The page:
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ADAMS, J.: Violin Concerto / CORIGLIANO: Chaconne from The Red Violin

Composer(s):
Artist(s)
Period(s) 20th CenturyContemporary
Genre Classical Music
Category ConcertosOrchestral
Catalogue 8.559302
Label Naxos
Quality   320kbps
Album Price
 
MP3
USD 6.99
 

 


The works on this disc offer a broad survey of American violin music. John Corigliano’s Chaconne is a set of variations based on his music for the 1998 film The Red Violin, while George Enescu’s Romanian Rhapsody No. 1 is a nineteeth-century fantasia on a traditional melody, here in an arrangement by the Hollywood film composer Franz Waxman. Waxman’s own Tristan and Isolde Fantasia includes a demanding obbligato piano part, and originally formed an emotional climax to the 1946 film Humoresque. The disc closes with John Adams’s hugely popular Violin Concerto, a virtuosic masterpiece in which the soloist almost never stops playing.


   




Review By Penguin Guide,January 2009

The Violin Concerto is an enigmatic work, with a not too easily penetrable opening movement, in which Chloë Hanslip is much more successful than Kremer in his Nonesuch version. She also catches the calm serenity which informs much of the Chaconne slow movement and is superb in the dazzling finale which has made the work popular. The Corigliano coupling is appropriate, but the Waxman transcriptions of Wagner (turned into a film-style piano concerto, with soloist Charles Owen) and the much abbreviated First Romanian Rhapsody of Enescu are curious, if enjoyable, encores. Vivid Abbey Road recording.



Review By Penguin Guide,January 2009

The 17-minute Chaconne which John Corigliano has fashioned from the main theme of his film score for The Red Violin is cleverly structured, but uneven in appeal. It opens seductively, reaches an explosive climax and, after a cadenza, ends decisively. The performance and recording here can hardly be faulted.



Review By Kirsty Humphrey,Stringendo,October 2008

Chloe Hanslip is a phenomenal violinist. John Adams is a diverse and skilfulcomposer. This Cd is not to be missed! At just 19 years of age, Chloe has already proven herself to be one of the most talented young violinists of today. Her playing is not only technically brilliant, it has ‘soul’.  She communicates with a passion and understanding beyond her years. Additionally to the Adams Concerto, Chloe’s stunning performances of Enescu’s Romanian Rhapsody no. 1, [Corigliano’s] Red Violin Chaconne, and Waxman’s little-known Tristan & Isolde Fantasia, put her entirely in a class of her own. Chloe has been playing the violin since she was two years old; her love of performing spills over. She studied with the great Russian pedagogue,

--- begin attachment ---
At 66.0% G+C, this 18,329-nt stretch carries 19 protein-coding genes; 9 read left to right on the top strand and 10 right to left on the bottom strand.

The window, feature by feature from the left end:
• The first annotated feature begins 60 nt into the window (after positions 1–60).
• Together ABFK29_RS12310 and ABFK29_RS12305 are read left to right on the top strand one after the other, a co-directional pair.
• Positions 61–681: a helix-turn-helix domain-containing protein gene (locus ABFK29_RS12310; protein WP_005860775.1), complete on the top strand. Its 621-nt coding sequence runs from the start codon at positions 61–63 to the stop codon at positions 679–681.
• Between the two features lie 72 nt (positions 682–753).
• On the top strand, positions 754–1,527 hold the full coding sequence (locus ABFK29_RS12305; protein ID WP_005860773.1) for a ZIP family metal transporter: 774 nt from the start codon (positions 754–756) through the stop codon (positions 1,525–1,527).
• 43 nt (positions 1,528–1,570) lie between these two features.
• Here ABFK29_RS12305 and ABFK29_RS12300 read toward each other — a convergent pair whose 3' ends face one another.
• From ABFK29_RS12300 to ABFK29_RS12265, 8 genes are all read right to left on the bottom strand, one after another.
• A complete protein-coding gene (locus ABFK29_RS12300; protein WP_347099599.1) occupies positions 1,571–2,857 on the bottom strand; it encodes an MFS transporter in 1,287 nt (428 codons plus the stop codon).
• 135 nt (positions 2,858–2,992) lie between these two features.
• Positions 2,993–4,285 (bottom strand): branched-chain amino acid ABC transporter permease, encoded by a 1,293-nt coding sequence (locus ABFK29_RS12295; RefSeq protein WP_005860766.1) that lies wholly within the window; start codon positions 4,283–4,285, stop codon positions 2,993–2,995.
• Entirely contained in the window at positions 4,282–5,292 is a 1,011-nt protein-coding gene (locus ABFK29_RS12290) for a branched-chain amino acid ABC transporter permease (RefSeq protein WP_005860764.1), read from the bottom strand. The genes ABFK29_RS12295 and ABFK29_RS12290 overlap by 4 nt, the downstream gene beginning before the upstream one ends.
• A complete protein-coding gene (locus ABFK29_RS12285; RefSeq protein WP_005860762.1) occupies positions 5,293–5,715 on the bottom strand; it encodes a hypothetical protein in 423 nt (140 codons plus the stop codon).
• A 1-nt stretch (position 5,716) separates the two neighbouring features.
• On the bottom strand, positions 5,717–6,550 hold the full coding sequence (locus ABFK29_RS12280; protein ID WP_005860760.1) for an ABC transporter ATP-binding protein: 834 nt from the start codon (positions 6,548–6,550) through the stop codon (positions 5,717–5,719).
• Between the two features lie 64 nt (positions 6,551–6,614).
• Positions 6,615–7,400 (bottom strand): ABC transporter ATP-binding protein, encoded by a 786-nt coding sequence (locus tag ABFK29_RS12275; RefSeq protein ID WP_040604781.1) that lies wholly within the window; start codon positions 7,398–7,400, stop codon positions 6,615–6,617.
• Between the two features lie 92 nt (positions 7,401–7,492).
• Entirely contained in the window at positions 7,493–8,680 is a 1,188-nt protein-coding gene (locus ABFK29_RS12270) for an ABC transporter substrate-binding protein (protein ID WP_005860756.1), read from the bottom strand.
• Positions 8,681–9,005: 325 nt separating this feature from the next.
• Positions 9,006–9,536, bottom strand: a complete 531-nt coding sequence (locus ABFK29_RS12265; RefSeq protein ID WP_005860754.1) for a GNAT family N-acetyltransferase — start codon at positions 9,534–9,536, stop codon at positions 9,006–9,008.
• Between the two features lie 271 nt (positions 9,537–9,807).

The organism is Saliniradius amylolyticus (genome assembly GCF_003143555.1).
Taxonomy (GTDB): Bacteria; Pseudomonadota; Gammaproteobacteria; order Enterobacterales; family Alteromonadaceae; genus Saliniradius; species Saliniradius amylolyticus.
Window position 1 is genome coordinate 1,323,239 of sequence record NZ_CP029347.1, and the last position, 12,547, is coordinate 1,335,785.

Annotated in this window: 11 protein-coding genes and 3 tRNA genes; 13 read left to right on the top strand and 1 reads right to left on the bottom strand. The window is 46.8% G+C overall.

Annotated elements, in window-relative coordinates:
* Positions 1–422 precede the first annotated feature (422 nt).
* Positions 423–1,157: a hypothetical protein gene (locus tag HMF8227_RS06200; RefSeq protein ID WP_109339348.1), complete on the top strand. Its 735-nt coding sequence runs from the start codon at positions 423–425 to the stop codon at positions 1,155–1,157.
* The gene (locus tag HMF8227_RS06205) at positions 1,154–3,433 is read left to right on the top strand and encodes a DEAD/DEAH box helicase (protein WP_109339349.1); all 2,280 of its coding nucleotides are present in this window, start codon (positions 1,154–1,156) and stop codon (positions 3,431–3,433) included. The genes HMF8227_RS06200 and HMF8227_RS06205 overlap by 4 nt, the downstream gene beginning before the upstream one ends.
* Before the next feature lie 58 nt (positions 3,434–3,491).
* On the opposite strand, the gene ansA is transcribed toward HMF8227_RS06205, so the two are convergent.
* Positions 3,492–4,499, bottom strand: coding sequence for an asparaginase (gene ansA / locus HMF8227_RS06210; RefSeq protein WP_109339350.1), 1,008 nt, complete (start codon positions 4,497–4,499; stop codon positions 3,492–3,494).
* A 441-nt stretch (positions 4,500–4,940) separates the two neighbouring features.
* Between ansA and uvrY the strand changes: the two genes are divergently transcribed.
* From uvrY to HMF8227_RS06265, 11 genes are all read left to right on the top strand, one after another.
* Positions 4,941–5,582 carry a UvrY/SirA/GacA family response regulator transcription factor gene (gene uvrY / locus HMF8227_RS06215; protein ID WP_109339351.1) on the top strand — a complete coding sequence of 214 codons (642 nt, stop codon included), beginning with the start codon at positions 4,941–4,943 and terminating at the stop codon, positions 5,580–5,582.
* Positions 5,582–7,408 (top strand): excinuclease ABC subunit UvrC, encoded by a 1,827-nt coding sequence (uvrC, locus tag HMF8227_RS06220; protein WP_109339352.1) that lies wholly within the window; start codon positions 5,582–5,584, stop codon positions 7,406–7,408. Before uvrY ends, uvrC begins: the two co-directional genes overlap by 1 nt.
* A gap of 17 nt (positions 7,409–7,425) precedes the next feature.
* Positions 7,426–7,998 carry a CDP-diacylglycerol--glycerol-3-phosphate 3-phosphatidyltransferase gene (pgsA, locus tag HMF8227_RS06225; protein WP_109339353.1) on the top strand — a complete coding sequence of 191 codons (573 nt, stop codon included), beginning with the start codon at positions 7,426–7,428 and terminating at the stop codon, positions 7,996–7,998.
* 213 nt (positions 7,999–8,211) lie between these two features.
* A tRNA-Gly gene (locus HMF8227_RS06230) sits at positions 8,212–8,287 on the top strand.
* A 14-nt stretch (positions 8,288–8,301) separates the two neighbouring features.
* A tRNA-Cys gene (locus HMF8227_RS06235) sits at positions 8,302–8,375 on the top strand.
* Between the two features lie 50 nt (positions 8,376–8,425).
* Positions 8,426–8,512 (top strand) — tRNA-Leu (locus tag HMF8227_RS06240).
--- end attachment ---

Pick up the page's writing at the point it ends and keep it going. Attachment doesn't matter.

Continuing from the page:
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Review By Christopher Latham,Limelight Magazine,January 2007

This might be one of Naxos� best recordings ever. Young British violinist Chloe Hanslip is outstanding on this fascinating solo portrait CD, taking us through a range of eclectic and recent works. Corigliano�s Red Violin �Chaconne�, based on his main theme from the film�s soundtrack, demonstrates immediately that we are hearing a very special violinist. Hanslip�s sound is sensual, vocal and yearning and totally radiant in it top register. The Enescu Romanian Rhapsody No. 1 (arr Waxman) is a gem of Gypsy fiddling, and Waxman�s movie score Tristan and Isolde Fantasia, weaves the famous tunes into 11 minutes �over the top� excess that is deliciously good fun. To finish there is John Adams� impressive violin concerto, the most original approach to the genre since the Alban

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Review By Alan G. Artner,Chicago Tribune,October 2006

This is the third recording of Adams' engaging 1993 Concerto, and the 19-year-old Hanslip provides a feline, lyrical alternative to Gidon Kremer's recorded premiere on Nonesuch. She lacks Kremer's cumulative power in the first and third movements, but nor does he have her sense of meandering fantasy or Slatkin's delicate orchestral support in which especially the writing for winds, percussion and synthesizer register less as punctuation than atmospheric touches of color. The rest of the program is played as rapturously but, alas, it's based in inferior movie music. Those who have the now-deleted disc of the Waxman paraphrases on Koch may rest assured no new depths are discovered here. Each previous recording of the Adams Concerto provides better couplings--but Hanslip is singular in

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Review By Scott Cantrell,The Dallas Morning News,September 2006

Apart from a couple of arrangements by Franz Waxman (now mainly remembered as a film composer), these two CDs feature American music from the last decade and a half. There are patches of atonality, but only patches in what's been called a "maximalism" embracing multiple stylistic strands. This is the public face of American musical modernity.

John Adams' Violin Concerto has had well-deserved success in the concert hall. If on CD it sometimes seems a little long-winded, it's still a brilliantly written showpiece. John Corigliano eventually devised a whole violin concerto from music he wrote for the 1998 film The Red Violin, but he first released this Chaconne, a dramatic and effective updating of the baroque variation form.

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